Ever felt like the task God is calling you to is beyond you? You’re in good company. In this edition of Living Faith, Fr Richard Umbers reflects on the call of St Peter in Scripture, and how apostolic work bears fruit not by our own efforts, but by God’s grace.
Author Bp Richard Umbers
The Most Reverend Dr Richard Umbers is a priest of the Prelature of Opus Dei. He holds a doctorate in Philosophy from the University of Navarre and is an Auxilary Bishop for the Archdiocese of Sydney.
In this edition of Living Faith, Fr Richard Umbers challenges us to reflect on where we fall short in our service of others, and particularly where a lack of humility can taint our efforts.
As we prepare for Pentecost, Fr Richard Umbers leads us in a reflection on the action of the Holy Spirit in the Apostles at Pentecost, in our own lives today, and in the life of the Church.
Reflecting on the example of Our Lady and the Incarnation of Christ, Fr Richard Umbers challenges us to give our ‘yes’ to service of God and neighbour and make Christ present in our world.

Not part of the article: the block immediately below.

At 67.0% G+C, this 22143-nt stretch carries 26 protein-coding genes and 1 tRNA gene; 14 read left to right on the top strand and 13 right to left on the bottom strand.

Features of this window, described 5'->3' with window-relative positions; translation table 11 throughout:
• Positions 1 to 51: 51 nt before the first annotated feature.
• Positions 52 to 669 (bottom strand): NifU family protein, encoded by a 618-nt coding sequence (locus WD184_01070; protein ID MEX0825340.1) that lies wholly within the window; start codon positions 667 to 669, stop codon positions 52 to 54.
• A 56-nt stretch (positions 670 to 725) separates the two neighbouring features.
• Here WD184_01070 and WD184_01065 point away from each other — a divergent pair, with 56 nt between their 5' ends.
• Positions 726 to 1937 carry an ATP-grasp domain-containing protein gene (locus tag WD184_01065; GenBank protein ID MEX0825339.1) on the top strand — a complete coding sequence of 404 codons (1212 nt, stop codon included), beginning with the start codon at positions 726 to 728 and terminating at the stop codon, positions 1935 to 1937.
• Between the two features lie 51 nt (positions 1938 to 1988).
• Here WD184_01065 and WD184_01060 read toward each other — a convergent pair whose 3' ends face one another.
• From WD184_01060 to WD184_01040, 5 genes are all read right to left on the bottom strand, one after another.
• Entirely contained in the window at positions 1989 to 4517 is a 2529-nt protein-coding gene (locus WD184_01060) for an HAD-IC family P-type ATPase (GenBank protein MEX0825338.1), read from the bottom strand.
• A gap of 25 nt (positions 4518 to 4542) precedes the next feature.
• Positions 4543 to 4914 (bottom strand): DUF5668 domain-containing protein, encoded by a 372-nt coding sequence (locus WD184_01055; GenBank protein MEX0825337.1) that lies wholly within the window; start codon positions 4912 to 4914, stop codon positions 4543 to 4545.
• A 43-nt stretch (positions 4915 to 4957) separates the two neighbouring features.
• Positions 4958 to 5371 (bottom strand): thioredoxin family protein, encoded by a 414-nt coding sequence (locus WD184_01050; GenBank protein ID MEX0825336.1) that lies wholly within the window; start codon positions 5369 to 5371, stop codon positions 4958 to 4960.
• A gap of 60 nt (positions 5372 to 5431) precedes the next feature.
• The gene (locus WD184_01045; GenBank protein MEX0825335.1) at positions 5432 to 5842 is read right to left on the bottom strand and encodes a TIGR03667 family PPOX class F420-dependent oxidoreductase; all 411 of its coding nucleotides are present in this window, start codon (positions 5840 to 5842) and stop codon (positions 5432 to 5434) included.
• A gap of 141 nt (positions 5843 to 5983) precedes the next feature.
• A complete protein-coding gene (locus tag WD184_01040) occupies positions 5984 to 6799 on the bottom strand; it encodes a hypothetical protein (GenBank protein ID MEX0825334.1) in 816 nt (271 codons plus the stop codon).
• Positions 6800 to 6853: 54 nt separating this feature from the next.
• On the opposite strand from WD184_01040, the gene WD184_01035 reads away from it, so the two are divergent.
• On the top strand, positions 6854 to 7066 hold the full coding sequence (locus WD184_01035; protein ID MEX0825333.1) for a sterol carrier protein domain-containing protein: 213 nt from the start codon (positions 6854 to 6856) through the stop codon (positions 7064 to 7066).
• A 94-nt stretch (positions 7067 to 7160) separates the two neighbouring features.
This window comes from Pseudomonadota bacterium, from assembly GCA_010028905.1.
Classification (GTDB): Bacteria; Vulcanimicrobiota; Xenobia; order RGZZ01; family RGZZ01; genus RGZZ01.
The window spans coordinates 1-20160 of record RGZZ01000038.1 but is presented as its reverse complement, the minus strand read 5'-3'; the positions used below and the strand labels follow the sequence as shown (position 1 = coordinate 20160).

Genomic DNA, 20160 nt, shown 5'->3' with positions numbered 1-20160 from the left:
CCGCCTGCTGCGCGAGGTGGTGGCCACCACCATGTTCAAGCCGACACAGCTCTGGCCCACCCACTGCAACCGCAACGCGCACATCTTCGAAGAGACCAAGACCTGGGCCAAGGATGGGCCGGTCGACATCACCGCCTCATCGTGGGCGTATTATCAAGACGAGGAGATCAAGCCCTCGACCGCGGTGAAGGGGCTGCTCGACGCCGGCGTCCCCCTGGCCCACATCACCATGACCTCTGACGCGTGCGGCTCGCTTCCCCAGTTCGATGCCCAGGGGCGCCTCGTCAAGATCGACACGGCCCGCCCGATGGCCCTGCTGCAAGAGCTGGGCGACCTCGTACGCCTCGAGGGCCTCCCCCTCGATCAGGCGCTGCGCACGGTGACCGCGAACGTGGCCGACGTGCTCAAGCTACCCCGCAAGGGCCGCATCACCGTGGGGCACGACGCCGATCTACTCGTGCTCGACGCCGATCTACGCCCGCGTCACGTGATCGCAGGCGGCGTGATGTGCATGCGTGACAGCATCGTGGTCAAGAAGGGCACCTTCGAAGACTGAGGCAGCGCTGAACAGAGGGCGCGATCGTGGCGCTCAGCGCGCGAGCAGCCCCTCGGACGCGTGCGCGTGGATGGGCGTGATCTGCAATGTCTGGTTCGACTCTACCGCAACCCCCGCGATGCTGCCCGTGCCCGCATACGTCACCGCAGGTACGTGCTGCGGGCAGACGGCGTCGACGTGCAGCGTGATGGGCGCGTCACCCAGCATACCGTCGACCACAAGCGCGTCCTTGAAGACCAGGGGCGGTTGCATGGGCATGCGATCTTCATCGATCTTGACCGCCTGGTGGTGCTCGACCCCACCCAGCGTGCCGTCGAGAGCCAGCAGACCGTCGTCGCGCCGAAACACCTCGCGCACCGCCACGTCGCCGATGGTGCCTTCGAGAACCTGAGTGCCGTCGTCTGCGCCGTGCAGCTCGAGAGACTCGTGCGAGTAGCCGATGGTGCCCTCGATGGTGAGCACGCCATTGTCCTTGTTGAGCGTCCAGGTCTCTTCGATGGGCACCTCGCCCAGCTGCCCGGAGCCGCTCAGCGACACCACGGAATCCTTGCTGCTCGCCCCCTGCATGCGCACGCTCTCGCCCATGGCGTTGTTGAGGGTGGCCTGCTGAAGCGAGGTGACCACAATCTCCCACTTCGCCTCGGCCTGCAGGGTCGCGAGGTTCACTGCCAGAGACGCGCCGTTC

Reflecting on the experiences of St Matthew, St Josemaria Escriva and Pope Francis, Fr Richard Umbers reflects on Christ’s call to each of us and how we are to respond with courageous love of God and neighbour.
In this edition of Living Faith, Fr Richard looks at the obstacles and fears that prevent us from approaching Christ with openness and sincerity. He challenges us to break through these obstacles to find true joy and freedom in intimacy with Christ.
New technologies have revolutionised the way we communicate, but are they preventing us from fostering lasting friendships? Are we more prepared to beat our ‘friends’ over the head with the Catechism than we are to truly seek their good? In this edition of Living Faith, Fr Richard looks at how to be an imitator of Christ is to be a true friend to others.
In this edition of Living Faith, Fr Richard challenges us to examine where we a faltering in the effort to live holy purity. Drawing on the example of King David, he looks at how seemingly small concessions can lead to big mistakes, particularly in the digital age.